Andy: I have one, but they have a network one so you can just plug it into a network, but it’ll just backup, kind of like time machine, it’ll just backup to these hard drives and then the hard drives inside the machine replicate each other so if one of the hard drives in the Drobo fails, all your data’s still on another one and you can just swap in a new hard drive whenever you need to. Again, that doesn’t get you past, “What if the whole office blows away?” Drobo is going to go with it unless it’s somewhere else, but most of the time those are onsite backup solutions as well or sharing solutions.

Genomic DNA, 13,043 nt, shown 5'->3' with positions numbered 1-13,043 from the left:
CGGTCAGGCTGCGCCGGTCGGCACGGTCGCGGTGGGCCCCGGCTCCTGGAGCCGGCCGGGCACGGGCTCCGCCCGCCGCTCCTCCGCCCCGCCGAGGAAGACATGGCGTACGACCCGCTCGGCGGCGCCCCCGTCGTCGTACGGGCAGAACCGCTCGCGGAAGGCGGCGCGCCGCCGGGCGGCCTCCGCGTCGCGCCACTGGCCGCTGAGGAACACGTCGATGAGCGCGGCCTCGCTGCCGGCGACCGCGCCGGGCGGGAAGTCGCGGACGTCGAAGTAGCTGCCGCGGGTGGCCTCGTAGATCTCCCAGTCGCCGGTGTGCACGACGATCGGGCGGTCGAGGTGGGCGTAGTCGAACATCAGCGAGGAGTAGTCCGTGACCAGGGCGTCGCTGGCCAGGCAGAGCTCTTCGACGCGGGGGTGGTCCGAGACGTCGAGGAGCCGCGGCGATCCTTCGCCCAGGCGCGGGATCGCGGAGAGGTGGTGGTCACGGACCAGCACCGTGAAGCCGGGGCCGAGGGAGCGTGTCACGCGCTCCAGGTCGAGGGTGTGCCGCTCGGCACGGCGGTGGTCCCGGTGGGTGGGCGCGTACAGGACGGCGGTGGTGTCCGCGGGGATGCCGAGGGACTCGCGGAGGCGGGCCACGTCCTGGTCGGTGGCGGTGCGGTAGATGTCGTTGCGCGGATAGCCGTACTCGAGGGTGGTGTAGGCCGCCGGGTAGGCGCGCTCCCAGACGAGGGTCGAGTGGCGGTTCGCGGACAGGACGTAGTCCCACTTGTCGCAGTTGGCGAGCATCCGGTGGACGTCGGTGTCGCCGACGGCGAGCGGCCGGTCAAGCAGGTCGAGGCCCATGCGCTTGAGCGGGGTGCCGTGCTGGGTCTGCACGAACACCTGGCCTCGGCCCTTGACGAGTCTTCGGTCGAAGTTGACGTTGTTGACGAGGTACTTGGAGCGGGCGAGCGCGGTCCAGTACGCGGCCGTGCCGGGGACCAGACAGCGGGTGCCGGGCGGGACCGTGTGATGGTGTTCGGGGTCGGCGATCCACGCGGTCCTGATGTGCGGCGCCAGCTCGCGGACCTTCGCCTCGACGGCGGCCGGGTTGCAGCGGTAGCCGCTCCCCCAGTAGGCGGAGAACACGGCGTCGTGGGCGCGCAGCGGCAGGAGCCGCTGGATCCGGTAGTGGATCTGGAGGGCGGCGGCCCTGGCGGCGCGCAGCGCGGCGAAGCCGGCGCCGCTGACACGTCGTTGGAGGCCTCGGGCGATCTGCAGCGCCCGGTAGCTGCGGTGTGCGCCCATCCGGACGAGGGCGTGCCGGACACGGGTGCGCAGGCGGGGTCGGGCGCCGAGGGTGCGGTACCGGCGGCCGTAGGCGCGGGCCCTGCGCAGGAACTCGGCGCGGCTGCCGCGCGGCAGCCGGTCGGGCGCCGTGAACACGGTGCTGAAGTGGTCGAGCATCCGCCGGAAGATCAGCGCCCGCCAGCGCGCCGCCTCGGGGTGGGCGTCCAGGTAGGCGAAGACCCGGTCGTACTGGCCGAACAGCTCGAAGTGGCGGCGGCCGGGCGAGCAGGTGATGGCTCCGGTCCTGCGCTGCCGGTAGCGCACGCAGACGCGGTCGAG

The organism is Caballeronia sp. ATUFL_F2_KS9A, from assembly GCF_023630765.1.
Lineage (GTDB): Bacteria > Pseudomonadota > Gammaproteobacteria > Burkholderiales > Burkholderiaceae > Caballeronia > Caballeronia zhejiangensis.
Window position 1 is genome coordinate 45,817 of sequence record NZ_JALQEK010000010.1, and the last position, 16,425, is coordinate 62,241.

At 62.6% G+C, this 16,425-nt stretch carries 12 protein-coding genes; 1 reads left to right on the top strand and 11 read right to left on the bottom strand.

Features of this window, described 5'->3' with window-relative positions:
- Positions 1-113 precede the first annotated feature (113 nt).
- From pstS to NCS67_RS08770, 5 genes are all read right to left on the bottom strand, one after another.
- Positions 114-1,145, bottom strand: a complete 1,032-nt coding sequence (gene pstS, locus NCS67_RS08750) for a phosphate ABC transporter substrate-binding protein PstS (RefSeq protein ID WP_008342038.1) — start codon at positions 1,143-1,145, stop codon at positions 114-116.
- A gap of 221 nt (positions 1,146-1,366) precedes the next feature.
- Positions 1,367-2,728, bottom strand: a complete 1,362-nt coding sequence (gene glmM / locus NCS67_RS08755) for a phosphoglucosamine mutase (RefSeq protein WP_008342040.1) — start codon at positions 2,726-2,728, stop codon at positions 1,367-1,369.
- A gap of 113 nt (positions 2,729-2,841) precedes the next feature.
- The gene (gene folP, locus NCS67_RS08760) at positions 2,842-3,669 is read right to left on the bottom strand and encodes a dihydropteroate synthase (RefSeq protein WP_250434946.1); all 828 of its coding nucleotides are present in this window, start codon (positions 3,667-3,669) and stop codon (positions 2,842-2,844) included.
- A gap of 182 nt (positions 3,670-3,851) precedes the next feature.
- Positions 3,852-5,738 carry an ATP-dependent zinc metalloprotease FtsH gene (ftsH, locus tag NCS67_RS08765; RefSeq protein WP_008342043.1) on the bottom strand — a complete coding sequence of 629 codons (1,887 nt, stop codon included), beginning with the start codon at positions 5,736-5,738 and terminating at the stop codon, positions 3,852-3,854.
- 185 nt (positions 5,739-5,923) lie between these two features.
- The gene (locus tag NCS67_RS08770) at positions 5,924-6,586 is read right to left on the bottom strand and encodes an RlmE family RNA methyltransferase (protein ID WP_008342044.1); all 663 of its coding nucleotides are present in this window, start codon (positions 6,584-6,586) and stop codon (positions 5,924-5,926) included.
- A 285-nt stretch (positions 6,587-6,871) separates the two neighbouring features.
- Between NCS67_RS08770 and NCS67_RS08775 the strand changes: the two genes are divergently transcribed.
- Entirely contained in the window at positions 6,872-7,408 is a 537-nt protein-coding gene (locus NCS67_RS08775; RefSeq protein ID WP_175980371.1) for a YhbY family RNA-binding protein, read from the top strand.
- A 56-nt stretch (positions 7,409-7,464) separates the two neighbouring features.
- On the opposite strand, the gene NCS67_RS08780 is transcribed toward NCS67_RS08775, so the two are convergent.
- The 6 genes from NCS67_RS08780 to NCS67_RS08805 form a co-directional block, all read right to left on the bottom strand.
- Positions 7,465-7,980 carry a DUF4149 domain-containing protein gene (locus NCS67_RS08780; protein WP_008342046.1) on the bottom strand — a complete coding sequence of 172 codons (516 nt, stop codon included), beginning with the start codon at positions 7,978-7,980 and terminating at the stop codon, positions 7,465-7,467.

Doug: Who does both? Is there a box that does it local? I’ve seen some. I can’t remember some names. What does the local plus sends it out to the cloud.

Andy: I’ve seen that. I’m not sure on who exactly does. I think Drobo might be coming out with something like that to where it’s backed up locally and then they back that back up to the cloud somewhere.

Doug: I think I read that too, and I know there are other solutions out there for it. Everyday I just saw something, the name escapes me because there’s just too many out there, but it’s a box that you plug into your home network and apparently it has some hardware inside of it that goes out and sucks in all the pictures and media off of everything in the house.

Andy: I’ve heard of those too.

Doug: I don’t know what it’s . . .

Andy: You hook it up to your wireless router, or something like that.

Doug: Yes. And it goes and finds things. It sniffs out your pictures and gathers them all up, I guess. I don’t know how, but it does. Yeah.